The Pittsburgh Steelers (5-2) took a stranglehold of the AFC North with a dominating 29-14 win over the Cincinnati Bengals (2-4) at Heinz Field. Pittsburgh is the only team in the in division over .500. Here is what you need to know:
1. Le'Veon Bell was once again the best player on the football field. The Steelers rode him. Bell toted the rock 35 times for 134 rushing yards, adding three receptions for 58 yards. Bell's patient style gashed the Bengals underbelly between the tackles, turning would-be two-yard gains into six- and seven-yard carries. The Steelers employed more heavy packages Sunday, utilizing multiple tight-end packages and fullback Roosevelt Nix to help pave the way for Bell. With his 38 touches in the win, Bell has received 25-or-more touches in each of the past four games. Pittsburgh is at its best riding Bell hard, but it's fair to wonder if he can keep up this pace as the season progresses.
2. After giving up two touchdowns on three first-half drives, the Steelers' D clamped down. Pittsburgh allowed just one first down over six drives in the second half, forced two interceptions of Andy Dalton, and earned four sacks. On those six drives, the Bengals earned 19 total yards. Dalton ended with 34 yards passing in the second half. When the Steelers' fast defense is smothering opponents, Pittsburgh is the most balanced team in the AFC, and by far the class of the division.
3. A.J. Green was held in check. Since Bill Lazor became the Bengals offensive coordinator in Week 3, Green has been the focal point of the offense, averaging 7.3 receptions on 11 targets per game for 121.0 yards per contest and three total touchdowns. The Steelers put an end to that trend. Green finished with three catches for 41 yards on just four targets. The All-Pro receiver didn't catch a pass after the first quarter. With the Steelers intent on slowing Green, the Bengals offense was discombobulated and completely off track.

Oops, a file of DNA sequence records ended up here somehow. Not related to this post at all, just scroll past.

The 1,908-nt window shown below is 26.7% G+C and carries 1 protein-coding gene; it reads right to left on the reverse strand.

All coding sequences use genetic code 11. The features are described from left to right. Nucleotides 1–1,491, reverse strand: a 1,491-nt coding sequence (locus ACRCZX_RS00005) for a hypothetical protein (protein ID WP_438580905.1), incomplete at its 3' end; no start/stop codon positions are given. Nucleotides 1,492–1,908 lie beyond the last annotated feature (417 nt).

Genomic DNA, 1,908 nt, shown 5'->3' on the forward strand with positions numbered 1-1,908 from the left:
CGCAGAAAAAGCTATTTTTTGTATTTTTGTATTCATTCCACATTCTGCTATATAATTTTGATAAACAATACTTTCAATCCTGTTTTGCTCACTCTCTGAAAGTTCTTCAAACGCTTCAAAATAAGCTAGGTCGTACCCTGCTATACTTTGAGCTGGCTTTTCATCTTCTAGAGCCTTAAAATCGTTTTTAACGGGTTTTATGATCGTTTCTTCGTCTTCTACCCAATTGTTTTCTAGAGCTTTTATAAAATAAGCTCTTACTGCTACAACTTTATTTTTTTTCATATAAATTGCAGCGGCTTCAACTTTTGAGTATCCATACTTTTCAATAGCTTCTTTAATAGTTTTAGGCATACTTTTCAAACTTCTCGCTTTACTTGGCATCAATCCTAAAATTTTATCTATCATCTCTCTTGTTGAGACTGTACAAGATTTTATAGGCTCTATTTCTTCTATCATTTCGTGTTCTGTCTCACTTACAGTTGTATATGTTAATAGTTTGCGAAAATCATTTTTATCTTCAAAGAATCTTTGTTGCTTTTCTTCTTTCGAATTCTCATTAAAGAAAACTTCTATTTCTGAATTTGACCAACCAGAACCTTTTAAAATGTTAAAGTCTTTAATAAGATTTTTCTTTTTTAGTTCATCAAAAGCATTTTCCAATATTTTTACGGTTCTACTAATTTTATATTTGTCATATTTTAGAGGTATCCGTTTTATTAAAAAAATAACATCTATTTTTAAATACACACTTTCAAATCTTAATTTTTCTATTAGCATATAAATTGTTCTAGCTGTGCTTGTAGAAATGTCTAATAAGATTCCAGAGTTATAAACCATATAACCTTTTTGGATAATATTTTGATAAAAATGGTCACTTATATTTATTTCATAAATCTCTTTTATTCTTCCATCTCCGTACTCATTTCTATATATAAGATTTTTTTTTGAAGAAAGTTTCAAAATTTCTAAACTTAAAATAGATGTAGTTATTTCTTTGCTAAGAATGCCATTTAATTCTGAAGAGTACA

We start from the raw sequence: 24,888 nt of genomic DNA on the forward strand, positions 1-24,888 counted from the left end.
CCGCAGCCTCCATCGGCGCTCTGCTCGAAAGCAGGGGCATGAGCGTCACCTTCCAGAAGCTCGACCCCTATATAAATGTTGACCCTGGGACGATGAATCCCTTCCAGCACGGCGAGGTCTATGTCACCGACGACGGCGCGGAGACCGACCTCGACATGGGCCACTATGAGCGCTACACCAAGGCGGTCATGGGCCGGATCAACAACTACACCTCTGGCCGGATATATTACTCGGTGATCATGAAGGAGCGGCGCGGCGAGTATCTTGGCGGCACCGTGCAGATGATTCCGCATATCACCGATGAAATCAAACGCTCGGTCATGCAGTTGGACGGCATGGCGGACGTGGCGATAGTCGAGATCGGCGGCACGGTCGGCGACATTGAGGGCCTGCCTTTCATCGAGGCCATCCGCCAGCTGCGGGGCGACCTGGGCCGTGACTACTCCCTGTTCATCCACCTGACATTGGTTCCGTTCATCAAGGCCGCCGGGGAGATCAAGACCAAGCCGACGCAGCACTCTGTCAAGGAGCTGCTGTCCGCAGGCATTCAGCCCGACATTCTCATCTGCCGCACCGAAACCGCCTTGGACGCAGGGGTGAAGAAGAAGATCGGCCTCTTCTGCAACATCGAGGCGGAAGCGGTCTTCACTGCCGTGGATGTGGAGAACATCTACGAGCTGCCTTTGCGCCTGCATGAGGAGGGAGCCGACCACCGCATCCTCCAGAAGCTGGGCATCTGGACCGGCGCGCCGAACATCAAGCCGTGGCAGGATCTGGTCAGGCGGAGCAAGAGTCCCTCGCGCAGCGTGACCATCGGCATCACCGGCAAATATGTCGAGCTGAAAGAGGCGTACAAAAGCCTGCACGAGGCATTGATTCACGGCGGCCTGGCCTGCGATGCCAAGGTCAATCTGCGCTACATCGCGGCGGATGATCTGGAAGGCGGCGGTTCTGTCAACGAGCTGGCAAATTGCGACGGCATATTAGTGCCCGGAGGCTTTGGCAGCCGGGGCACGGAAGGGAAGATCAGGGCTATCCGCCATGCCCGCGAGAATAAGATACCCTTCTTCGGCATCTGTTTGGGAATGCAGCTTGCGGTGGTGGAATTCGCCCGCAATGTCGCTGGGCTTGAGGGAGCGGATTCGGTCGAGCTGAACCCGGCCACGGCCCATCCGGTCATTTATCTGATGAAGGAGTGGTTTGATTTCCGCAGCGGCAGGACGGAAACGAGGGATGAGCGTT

4. The cowboy still has it. Ben Roethlisberger put the early-season questions to bed again, using an array of deep shots and intermediate strikes. His stats don't pop off the page (14-of-24, 224 yards, two touchdowns, no picks and no sacks). But Big Ben tossed plenty of beautiful balls, including a pinpoint pass to Antonio Brown on a slant for the first touchdown of the game. With back-to-back solid outings in pivotal AFC victories, we can put the "Does Ben still have it?" questions to bed.
5. The Steelers moved the ball well between the 20s, but struggled for stretches finishing in the red zone. Pittsburgh settled for five field goals. The Steelers also struggled in short-yardage situations (0-3 on third-and-1 and 0-1 on fourth-and-1). Credit Cincinnati's defensive front with mitigating the damage in what could have been a blowout earlier in the contest.
6. Sometimes the squeaky wheel doesn't get the grease. Martavis Bryant continued to be invisible. After taking the first snap of the game for a 2-yard end around, Bryant saw the ball just two more times, finishing with one reception for three yards. On one second-half deep shot, Bryant got open, but couldn't locate the ball, which fell harmlessly to the turf. The look on Roethlisberger's face displayed frustration with the receiver after the play. At this point, JuJu Smith-Schuster is by far the more reliable player for Pittsburgh.
7. Speaking of Smith-Schuster, the rookie took a wide-open pass to the end zone, which led to one of the more entertaining celebrations:
And later, Pittsburgh unleashed a fake punt late in the 4th quarter to ice the game. Safety Robert Golden unleashed a perfect pass to Darrius Heyward-Bey for 44 yards. It was the longest play of the game.